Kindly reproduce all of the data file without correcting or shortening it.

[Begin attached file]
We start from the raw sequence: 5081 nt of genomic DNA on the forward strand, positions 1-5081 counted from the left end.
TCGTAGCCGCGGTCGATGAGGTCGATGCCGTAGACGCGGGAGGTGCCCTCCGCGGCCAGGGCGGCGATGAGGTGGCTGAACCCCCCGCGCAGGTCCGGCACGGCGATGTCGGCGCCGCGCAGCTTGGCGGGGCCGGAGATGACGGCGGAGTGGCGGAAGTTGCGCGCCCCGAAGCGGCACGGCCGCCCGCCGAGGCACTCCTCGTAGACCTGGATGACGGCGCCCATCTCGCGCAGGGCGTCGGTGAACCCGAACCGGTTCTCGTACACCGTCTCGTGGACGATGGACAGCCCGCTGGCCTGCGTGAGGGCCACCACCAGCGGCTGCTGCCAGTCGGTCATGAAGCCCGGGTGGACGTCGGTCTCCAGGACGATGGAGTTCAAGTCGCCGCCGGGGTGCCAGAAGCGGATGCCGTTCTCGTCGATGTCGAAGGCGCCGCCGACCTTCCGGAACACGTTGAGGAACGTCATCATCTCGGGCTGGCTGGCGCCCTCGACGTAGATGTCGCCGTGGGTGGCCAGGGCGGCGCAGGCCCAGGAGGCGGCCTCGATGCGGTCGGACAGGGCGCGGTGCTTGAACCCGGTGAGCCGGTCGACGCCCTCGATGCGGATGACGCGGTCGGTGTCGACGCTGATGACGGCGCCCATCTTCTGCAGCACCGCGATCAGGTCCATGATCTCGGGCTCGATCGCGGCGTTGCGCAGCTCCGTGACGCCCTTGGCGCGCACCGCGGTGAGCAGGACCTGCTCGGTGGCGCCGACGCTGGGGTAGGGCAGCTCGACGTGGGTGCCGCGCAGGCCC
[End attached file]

We start from the raw sequence: 5081 nt of genomic DNA on the forward strand, positions 1-5081 counted from the left end.
TCGTAGCCGCGGTCGATGAGGTCGATGCCGTAGACGCGGGAGGTGCCCTCCGCGGCCAGGGCGGCGATGAGGTGGCTGAACCCCCCGCGCAGGTCCGGCACGGCGATGTCGGCGCCGCGCAGCTTGGCGGGGCCGGAGATGACGGCGGAGTGGCGGAAGTTGCGCGCCCCGAAGCGGCACGGCCGCCCGCCGAGGCACTCCTCGTAGACCTGGATGACGGCGCCCATCTCGCGCAGGGCGTCGGTGAACCCGAACCGGTTCTCGTACACCGTCTCGTGGACGATGGACAGCCCGCTGGCCTGCGTGAGGGCCACCACCAGCGGCTGCTGCCAGTCGGTCATGAAGCCCGGGTGGACGTCGGTCTCCAGGACGATGGAGTTCAAGTCGCCGCCGGGGTGCCAGAAGCGGATGCCGTTCTCGTCGATGTCGAAGGCGCCGCCGACCTTCCGGAACACGTTGAGGAACGTCATCATCTCGGGCTGGCTGGCGCCCTCGACGTAGATGTCGCCGTGGGTGGCCAGGGCGGCGCAGGCCCAGGAGGCGGCCTCGATGCGGTCGGACAGGGCGCGGTGCTTGAACCCGGTGAGCCGGTCGACGCCCTCGATGCGGATGACGCGGTCGGTGTCGACGCTGATGACGGCGCCCATCTTCTGCAGCACCGCGATCAGGTCCATGATCTCGGGCTCGATCGCGGCGTTGCGCAGCTCCGTGACGCCCTTGGCGCGCACCGCGGTGAGCAGGACCTGCTCGGTGGCGCCGACGCTGGGGTAGGGCAGCTCGACGTGGGTGCCGCGCAGGCCC